Every Day von David Levithan (c) Random House

A wakes up every morning in a different body. Every day he has to live in a stranger’s body until A is whisked away at midnight. There is never any warning about where or who it will be. He made peace with that and established some guidelines. Never get too attached. Avoid being noticed. Do not interfere. Until he wakes up in Justin’s body, the boyfriend of Rhiannon an he falls in love with her.

„The body is the easiest thing to adjust to, if you’re used to waking up in a new one each morning. It’s the life, the context of the body, that can be hard to grasp.“ (S. 1)

Characters:

It is amazing how David Lethian is able to pose a teen. He made me feel like I was reading A’s diary. A is a wonderfully developed character and I liked every single person he inhabited. I can remember nearly all of them. All of them are sixteen but all of them are so different. The book provides such a huge diversity. A inhabited the bodies of boys and girls of lots of different sexual orientations, so many different personalities and lives. I liked Rhiannon to. But I think she believed A to quickly, that was very naive.

„I only have a day to give – so why can’t it be a good one?“ (S. 11)

Story:

A is the main character. A, who has no family, no future, no past, no friends, no home.

„I will never have a family to grieve for me. I will never have people feel about me the way they feel about Marc’s grandfather. I will not have the trail of memories that he’s left.“ (S. 265)

The book is something like a diary. It contains snapshots of A’s life. At first they all seem a bit random, but it makes sense at the very end of the book. The main story is the love between A and Rhiannon, which is pure and beautiful. What makes this book really special is, that it’s not like all the other love stories I ever read. The most part of the falling-in-love between A and Rhiannon takes part when they are separated. An there is little to no physical contact between them. And that’s why it was just perfect.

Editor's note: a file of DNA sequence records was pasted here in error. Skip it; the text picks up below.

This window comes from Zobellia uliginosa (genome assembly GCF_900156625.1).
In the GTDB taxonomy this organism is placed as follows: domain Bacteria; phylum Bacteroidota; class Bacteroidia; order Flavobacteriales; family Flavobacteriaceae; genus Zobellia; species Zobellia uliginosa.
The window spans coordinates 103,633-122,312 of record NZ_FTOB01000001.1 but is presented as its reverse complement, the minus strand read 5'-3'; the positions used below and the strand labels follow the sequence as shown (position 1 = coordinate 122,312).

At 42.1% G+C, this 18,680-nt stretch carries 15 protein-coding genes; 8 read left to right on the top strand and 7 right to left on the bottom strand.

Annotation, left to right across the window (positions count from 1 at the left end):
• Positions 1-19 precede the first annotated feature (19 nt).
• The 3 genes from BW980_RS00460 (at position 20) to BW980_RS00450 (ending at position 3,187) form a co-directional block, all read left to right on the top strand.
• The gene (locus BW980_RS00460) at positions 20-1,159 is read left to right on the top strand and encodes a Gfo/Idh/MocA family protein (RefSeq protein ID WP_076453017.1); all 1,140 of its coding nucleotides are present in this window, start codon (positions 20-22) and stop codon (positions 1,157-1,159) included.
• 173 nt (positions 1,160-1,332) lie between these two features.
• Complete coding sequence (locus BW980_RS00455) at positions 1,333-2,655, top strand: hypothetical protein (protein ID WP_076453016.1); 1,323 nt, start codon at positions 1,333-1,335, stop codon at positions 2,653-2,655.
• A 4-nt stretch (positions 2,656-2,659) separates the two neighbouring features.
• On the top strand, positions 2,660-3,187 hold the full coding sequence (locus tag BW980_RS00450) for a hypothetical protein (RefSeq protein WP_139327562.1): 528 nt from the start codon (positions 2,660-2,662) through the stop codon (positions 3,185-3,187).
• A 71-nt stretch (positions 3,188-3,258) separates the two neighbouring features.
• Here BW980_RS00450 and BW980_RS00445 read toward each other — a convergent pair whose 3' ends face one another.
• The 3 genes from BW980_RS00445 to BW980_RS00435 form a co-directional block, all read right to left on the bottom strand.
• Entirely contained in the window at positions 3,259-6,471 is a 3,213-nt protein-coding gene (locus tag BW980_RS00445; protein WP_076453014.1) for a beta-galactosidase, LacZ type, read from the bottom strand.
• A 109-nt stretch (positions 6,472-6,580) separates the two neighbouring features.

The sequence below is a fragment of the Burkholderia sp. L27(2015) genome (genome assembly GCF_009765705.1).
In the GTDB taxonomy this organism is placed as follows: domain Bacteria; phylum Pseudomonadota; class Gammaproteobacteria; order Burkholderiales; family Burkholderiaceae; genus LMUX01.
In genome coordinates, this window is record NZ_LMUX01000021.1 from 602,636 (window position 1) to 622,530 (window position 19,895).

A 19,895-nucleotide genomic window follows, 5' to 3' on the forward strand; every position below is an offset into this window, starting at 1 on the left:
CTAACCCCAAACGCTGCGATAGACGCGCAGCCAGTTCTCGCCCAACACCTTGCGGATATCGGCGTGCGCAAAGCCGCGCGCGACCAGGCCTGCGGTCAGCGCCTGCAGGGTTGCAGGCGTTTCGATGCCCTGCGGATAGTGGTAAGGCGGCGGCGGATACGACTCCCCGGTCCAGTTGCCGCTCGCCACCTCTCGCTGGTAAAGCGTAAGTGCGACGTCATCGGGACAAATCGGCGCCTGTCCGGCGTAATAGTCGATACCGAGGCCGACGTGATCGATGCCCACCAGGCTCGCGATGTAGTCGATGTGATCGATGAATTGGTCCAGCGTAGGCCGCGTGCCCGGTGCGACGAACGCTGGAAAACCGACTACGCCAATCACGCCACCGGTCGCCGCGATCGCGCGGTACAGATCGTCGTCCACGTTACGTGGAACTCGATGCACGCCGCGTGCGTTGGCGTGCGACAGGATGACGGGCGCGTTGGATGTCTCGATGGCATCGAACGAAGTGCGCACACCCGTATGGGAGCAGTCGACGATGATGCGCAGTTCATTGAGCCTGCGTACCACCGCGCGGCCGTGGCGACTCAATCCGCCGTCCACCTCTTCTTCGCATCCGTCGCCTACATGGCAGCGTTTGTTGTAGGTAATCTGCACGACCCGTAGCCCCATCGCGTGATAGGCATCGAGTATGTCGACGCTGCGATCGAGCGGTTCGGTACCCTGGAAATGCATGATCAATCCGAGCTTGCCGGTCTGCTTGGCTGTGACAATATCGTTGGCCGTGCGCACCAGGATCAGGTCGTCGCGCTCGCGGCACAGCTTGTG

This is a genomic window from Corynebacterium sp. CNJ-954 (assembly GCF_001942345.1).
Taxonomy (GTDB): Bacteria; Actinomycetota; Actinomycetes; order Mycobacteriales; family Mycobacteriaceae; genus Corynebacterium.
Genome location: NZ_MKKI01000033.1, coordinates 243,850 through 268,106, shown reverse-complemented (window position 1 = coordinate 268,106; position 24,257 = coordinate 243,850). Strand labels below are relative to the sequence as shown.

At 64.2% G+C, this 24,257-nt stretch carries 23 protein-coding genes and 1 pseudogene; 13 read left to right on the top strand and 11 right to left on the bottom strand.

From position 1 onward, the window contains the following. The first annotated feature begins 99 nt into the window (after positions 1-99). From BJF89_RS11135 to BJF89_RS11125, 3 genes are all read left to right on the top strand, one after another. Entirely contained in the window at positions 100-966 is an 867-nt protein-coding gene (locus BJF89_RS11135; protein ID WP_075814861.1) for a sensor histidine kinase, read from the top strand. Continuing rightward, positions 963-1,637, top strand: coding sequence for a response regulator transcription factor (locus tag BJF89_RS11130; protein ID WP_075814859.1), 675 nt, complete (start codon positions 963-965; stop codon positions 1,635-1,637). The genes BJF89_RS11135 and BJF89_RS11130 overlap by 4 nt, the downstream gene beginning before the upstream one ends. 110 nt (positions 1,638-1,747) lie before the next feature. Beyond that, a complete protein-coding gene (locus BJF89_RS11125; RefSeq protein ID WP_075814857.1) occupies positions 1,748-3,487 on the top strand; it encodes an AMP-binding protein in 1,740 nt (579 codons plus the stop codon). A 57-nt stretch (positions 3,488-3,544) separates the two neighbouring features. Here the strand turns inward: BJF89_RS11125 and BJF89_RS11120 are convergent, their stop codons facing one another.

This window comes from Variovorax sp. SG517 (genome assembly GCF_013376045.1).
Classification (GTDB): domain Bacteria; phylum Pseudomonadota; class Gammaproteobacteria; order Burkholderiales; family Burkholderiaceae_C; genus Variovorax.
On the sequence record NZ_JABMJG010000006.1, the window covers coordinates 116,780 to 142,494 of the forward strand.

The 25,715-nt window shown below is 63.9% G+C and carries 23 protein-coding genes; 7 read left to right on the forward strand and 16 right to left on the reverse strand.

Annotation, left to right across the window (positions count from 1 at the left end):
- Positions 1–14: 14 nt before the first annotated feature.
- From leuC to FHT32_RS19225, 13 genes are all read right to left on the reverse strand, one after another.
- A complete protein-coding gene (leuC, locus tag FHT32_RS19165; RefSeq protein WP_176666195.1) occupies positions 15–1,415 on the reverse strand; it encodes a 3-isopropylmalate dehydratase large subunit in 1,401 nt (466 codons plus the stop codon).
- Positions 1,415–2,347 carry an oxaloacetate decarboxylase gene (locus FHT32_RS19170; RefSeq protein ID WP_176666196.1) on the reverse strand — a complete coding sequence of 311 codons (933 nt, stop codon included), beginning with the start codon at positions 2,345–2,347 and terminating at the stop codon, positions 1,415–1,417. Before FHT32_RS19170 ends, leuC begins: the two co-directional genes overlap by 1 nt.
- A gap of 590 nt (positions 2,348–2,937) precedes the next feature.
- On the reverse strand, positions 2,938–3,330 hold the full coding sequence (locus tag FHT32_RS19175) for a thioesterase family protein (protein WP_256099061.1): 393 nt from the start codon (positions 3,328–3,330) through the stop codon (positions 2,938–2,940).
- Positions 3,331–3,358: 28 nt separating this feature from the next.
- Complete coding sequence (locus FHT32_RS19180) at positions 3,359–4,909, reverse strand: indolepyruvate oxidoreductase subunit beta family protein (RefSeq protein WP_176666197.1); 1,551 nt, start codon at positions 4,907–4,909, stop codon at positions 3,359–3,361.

The book is written form A’s point of view. Its written in the perfect teen voice, down to the point and easy to follow and at the same time deep and meaningful. A has lot’s of time to think about the most fundamental questions concerning human beings. The book throws up lot’s of important questions such as: What defines who you are? Could it be, that gender is a silly concept? And what about sexuality? Is it better, if you life in the same body every day, experience everything the whole way through? Or is it better to experience so many different things as A does?

So many questions I tried to answer for myself. So many questions everyone should ask them while reading the book and while going through live.

The end is very sad and beautiful at the same time. It is the perfect ending to such a perfect book. I am thankful that David Lethian decided on this end. It left me there standing and wanting more. I wanted the book to carry one forever.

 „In my experience desire is desire, love is love. I have never fallen in love with a gender. I have fallen for individuals.“ (S. 142)

Every Day is a wonderful book. A book about love and life. About tolerance, accepting who you are and who others are. Respecting every single person, their live, their sexual orientation and trying to walking in other people’s shoes before judging them. And it is also a book about enjoying live, enjoying every single day on earth. Because you’ll never know what comes next, you’ll never know what the next day will bring and how long you’re going to live.

Author:

David Levithan was born in 1972 and is an American young-adult fiction author and editor. His first book was Boy Meets Boy and was published in 2003. He wrote many books and also is an editorial director at Scholastic Corporation. Find out more about him and his books on his website: http://davidlevithan.com/about/